Indictment of Christopher Jones in the Richmond City Hustings Court

Dublin Core

Title

Indictment of Christopher Jones in the Richmond City Hustings Court

Subject

African Americans, race relations, violence

Description

In April 1867, African Americans in Richmond organized protests against the privately operated company that refused to allow them to ride its horse-drawn streetcars. Christopher Jones had tried to board a streetcar and was arrested for disturbing the peace after a large crowd assembled to support his insistence that, having bought a ticket, he was entitled to ride the streetcar. African Americans in the crowd reportedly shouted, "Let us have our rights," and "We will teach these d—d rebels how to treat us." Jones was indicted for "feloniously and maliciously" conspiring to "incite the Colored population of the said City and State to make insurrection by acts of violence and war against the white population," but on May 18 the court issued a "nolle prosequi," or an order not to prosecute his case.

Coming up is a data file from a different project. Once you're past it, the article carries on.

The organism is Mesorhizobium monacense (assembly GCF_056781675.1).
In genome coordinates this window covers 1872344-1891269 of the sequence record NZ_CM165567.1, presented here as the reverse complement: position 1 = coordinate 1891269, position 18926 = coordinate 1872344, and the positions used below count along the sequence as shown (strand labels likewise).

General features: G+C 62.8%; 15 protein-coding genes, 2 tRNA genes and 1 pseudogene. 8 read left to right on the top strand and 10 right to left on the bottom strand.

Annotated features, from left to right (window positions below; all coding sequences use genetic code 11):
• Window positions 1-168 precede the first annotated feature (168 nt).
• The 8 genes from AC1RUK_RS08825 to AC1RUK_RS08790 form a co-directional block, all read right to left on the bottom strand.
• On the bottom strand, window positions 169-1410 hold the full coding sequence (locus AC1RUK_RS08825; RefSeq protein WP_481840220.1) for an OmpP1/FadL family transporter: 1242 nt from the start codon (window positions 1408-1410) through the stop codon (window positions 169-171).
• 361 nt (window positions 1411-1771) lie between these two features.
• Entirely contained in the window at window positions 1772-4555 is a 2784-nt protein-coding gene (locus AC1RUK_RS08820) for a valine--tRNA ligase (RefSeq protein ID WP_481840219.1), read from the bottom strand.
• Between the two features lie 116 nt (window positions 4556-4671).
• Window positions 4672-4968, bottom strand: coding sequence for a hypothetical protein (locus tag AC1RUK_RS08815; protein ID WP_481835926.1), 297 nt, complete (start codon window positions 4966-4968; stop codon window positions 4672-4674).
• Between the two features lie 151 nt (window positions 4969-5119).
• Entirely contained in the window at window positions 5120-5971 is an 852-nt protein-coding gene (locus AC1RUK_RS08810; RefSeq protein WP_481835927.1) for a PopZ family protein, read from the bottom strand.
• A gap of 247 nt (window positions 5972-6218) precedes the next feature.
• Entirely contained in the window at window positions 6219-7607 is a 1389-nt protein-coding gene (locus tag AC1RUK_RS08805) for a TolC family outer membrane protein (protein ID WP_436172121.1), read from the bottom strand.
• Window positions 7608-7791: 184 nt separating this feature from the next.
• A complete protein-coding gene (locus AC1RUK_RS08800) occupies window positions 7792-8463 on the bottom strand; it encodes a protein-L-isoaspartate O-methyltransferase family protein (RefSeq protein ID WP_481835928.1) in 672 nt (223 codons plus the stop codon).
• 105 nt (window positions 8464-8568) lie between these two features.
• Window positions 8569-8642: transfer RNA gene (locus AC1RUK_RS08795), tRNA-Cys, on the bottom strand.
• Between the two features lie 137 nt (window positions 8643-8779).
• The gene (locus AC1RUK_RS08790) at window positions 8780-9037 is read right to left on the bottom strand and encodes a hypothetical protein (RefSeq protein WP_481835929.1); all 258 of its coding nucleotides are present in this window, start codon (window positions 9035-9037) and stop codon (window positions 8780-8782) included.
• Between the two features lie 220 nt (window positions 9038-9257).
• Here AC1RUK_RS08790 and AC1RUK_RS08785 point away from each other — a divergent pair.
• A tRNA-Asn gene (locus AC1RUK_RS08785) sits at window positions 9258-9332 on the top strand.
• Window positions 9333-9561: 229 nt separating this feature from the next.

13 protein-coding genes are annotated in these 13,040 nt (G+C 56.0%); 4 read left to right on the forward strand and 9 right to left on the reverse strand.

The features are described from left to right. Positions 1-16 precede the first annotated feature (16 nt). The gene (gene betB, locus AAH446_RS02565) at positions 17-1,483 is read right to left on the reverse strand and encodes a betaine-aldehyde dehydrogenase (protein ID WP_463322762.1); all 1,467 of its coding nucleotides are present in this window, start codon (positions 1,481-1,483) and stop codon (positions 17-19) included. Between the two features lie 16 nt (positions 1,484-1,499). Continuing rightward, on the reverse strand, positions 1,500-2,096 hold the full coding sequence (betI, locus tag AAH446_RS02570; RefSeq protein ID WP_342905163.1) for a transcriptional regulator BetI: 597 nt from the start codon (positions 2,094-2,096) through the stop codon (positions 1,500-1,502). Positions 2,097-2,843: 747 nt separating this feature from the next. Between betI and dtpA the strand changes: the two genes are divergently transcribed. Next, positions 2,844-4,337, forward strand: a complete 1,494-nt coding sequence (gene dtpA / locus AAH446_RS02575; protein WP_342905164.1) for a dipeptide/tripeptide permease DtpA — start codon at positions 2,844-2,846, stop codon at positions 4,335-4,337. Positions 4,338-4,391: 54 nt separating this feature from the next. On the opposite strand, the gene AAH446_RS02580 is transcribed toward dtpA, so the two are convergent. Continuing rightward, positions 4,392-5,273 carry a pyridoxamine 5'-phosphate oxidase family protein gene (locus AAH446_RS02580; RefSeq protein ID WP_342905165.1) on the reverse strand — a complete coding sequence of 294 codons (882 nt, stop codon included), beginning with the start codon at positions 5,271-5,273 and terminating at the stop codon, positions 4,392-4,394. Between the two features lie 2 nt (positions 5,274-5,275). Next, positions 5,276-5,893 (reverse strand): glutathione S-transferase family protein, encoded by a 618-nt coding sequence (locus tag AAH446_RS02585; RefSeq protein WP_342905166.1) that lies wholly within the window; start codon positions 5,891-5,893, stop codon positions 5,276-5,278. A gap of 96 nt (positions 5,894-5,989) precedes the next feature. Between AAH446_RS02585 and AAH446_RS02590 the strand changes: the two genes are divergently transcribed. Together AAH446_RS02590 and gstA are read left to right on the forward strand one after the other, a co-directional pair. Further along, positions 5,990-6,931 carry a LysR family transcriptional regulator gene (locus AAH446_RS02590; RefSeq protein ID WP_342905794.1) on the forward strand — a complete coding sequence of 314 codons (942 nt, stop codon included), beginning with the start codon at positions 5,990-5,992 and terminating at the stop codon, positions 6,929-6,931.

Creator

John F. Regnault

Source

Richmond Indictments, Presentments, etc., 1867, Commonwealth v. Christopher Jones (Colored), May 18, 1867, Barcode number 1011296, Richmond City Hustings Court Records, Local Government Records Collection, Library of Virginia.

Date

April 24, 1867

Contributor

Library of Virginia

Rights

CC BY-SA

Format

JPG

Type

Printed form and manuscript

Identifier

15_1057_018

Coverage

Richmond, Virginia

Citation

John F. Regnault, “Indictment of Christopher Jones in the Richmond City Hustings Court,” Remaking Virginia: Transformation Through Emancipation, accessed October 15, 2019, http://www.virginiamemory.com/online-exhibitions/items/show/587.

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